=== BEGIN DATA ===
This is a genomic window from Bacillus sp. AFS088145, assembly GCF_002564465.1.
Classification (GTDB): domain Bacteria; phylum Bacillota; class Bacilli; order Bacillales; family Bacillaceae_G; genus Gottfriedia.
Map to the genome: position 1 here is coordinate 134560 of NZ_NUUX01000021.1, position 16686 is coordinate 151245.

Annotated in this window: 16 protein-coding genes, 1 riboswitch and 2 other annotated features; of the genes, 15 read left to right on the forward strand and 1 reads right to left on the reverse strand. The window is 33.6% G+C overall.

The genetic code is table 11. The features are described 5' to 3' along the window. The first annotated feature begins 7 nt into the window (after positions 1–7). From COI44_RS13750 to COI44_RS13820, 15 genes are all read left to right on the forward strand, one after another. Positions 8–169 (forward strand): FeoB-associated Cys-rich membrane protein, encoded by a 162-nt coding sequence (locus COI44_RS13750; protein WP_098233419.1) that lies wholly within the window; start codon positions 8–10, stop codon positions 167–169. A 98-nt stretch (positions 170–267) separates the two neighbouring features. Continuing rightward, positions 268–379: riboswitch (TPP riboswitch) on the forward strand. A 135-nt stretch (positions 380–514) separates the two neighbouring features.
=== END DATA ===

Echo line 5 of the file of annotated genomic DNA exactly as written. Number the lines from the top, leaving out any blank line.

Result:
The genetic code is table 11. The features are described 5' to 3' along the window. The first annotated feature begins 7 nt into the window (after positions 1–7). From COI44_RS13750 to COI44_RS13820, 15 genes are all read left to right on the forward strand, one after another. Positions 8–169 (forward strand): FeoB-associated Cys-rich membrane protein, encoded by a 162-nt coding sequence (locus COI44_RS13750; protein WP_098233419.1) that lies wholly within the window; start codon positions 8–10, stop codon positions 167–169. A 98-nt stretch (positions 170–267) separates the two neighbouring features. Continuing rightward, positions 268–379: riboswitch (TPP riboswitch) on the forward strand. A 135-nt stretch (positions 380–514) separates the two neighbouring features.